A Club Apple Wants Out Of - InformationWeek

InformationWeek is part of the Informa Tech Division of Informa PLC

This site is operated by a business or businesses owned by Informa PLC and all copyright resides with them.Informa PLC's registered office is 5 Howick Place, London SW1P 1WG. Registered in England and Wales. Number 8860726.

IoT
IoT
Infrastructure // PC & Servers
Commentary
2/27/2006
09:52 AM
50%
50%

A Club Apple Wants Out Of

Windows users most likely yawned at last week's warning that Apple's Safari Web browser contains a critical vulnerability that exposes Mac users to attacks using malicious Zip files with virus-laden payloads. Subsequent reports of an exploit that makes it possible to take advantage of this latest Mac OS X flaw surely elicited no sympathy from long-suffering Internet Explorer devotees.

Windows users most likely yawned at last week's warning that Apple's Safari Web browser contains a critical vulnerability that exposes Mac users to attacks using malicious Zip files with virus-laden payloads. Subsequent reports of an exploit that makes it possible to take advantage of this latest Mac OS X flaw surely elicited no sympathy from long-suffering Internet Explorer devotees.In fact, Windows users have been saving a seat in the digital infirmary for their Linux and Mac counterparts now that attackers and virus researchers have increasingly turned their attention to these operating systems. Some say the security research community is more dangerous than the hackers they warn against. Mac users saw so-called proof-of-concept exploits placed directly on the Web soon after the vulnerabilities were discovered.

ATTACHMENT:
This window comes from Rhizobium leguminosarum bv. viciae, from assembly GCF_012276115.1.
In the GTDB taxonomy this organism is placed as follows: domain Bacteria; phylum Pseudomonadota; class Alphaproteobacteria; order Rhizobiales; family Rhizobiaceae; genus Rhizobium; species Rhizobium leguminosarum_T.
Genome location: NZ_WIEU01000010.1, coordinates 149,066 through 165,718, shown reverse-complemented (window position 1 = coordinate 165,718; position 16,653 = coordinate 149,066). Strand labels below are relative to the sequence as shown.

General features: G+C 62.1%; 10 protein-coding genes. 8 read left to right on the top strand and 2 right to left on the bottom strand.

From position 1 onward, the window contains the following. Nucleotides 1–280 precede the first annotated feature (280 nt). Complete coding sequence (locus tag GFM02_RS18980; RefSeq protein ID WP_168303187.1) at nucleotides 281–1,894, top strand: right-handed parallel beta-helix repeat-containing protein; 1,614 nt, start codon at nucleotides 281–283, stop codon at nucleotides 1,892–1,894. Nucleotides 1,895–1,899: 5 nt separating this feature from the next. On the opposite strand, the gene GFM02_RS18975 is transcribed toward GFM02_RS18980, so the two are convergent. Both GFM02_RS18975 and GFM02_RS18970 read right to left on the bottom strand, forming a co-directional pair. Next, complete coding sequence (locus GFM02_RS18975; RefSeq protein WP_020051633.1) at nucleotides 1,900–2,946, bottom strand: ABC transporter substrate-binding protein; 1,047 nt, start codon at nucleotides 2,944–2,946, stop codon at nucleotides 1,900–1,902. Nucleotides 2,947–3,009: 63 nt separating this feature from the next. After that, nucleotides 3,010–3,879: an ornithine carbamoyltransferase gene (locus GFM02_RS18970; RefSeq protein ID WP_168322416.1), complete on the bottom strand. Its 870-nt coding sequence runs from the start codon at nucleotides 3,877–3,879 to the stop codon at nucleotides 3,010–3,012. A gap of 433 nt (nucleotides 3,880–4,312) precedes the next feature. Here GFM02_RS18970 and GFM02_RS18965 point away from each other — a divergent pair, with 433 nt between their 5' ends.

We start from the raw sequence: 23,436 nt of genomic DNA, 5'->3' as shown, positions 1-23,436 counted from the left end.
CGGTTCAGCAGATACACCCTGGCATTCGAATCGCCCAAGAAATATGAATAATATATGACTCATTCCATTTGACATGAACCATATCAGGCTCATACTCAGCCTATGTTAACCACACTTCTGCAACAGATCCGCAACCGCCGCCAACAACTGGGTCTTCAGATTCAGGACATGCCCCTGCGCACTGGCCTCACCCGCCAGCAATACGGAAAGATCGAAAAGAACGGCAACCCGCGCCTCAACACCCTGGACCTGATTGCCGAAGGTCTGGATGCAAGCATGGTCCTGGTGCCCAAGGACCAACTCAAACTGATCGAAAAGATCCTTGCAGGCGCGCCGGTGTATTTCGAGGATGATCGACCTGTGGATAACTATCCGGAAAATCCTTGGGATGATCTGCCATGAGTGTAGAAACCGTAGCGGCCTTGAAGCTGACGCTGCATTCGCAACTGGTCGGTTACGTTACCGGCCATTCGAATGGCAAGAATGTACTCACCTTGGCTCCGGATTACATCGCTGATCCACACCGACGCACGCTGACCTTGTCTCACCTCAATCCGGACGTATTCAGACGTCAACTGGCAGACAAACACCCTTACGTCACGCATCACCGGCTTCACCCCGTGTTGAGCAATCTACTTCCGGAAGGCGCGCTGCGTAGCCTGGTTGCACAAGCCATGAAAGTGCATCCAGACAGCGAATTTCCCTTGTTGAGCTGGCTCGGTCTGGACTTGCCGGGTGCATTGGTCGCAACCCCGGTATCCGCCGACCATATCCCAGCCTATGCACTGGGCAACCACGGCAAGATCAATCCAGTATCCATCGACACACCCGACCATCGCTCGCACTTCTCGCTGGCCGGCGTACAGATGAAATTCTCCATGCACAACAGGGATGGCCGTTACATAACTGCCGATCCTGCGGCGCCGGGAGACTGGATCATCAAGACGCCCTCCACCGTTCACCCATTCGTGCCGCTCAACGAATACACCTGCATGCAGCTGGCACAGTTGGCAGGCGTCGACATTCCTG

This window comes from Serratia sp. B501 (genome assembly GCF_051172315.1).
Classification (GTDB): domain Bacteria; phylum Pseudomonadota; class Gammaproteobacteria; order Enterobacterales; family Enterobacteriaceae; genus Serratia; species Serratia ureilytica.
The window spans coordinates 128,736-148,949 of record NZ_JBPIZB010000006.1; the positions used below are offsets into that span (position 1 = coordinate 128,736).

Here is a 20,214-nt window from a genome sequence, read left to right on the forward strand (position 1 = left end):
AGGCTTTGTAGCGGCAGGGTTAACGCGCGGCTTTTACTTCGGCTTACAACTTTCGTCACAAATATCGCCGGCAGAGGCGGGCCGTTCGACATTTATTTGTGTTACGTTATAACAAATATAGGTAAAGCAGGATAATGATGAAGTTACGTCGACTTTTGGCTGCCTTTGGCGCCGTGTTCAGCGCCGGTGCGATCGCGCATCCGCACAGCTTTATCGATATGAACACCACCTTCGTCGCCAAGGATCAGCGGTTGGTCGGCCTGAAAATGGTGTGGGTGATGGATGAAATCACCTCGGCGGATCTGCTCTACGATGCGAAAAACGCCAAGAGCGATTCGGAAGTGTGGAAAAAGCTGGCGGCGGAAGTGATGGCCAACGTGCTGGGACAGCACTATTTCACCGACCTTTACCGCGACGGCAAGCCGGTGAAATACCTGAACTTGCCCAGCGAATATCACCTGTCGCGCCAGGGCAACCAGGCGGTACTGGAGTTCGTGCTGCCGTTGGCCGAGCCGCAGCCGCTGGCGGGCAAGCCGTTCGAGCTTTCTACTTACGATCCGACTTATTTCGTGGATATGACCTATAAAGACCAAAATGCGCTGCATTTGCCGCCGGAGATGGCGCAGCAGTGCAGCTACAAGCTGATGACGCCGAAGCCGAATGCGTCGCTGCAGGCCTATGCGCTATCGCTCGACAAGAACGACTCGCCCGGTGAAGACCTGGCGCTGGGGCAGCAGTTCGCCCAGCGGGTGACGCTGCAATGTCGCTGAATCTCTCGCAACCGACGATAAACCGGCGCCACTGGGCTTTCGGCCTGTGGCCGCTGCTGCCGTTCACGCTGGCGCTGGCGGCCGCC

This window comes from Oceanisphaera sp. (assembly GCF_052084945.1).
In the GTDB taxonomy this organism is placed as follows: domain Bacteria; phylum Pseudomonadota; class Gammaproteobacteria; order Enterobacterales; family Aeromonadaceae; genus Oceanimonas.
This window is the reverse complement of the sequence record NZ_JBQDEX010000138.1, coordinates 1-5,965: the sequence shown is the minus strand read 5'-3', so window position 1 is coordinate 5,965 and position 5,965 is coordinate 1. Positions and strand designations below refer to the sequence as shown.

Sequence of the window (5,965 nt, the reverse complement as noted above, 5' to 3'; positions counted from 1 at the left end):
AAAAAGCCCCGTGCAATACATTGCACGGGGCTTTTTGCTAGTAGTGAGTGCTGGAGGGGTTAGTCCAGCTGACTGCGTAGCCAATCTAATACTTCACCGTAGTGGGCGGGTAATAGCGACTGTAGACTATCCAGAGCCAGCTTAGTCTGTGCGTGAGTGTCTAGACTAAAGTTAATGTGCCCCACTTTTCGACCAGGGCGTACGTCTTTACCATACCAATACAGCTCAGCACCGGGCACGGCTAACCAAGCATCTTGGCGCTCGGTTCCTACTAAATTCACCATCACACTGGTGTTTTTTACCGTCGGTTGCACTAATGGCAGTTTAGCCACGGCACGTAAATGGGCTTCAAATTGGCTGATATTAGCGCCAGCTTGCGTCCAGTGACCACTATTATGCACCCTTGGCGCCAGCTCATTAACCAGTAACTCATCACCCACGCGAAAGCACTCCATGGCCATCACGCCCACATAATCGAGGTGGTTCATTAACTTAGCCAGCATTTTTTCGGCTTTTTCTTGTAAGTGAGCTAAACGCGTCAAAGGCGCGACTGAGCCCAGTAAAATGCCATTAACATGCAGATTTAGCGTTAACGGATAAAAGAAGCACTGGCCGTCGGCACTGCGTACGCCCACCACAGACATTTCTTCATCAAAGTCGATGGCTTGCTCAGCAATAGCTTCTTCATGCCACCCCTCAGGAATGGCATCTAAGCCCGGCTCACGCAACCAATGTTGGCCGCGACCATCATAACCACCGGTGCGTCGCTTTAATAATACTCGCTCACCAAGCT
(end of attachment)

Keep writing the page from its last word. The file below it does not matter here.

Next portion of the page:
Howard Schmidt, a former White House cybersecurity adviser and former chief security officer at eBay and Microsoft, likens this behavior to a form of extortion: Researchers who publish before going to the company with their findings put publicity ahead of the IT community's security. The reality of today's threat environment is that no system is safe, Schmidt says. "The bad guys don't care what platform you're running--they want to get into your system."

We welcome your comments on this topic on our social media channels, or [contact us directly] with questions about the site.
Comment  | 
Print  | 
More Insights
Commentary
Why 2021 May Turn Out to be a Great Year for Tech Startups
John Edwards, Technology Journalist & Author,  2/24/2021
News
How GIS Data Can Help Fix Vaccine Distribution
Jessica Davis, Senior Editor, Enterprise Apps,  2/17/2021
Slideshows
11 Ways DevOps Is Evolving
Lisa Morgan, Freelance Writer,  2/18/2021
White Papers
Register for InformationWeek Newsletters
Video
Current Issue
2021 Top Enterprise IT Trends
We've identified the key trends that are poised to impact the IT landscape in 2021. Find out why they're important and how they will affect you.
Slideshows
Flash Poll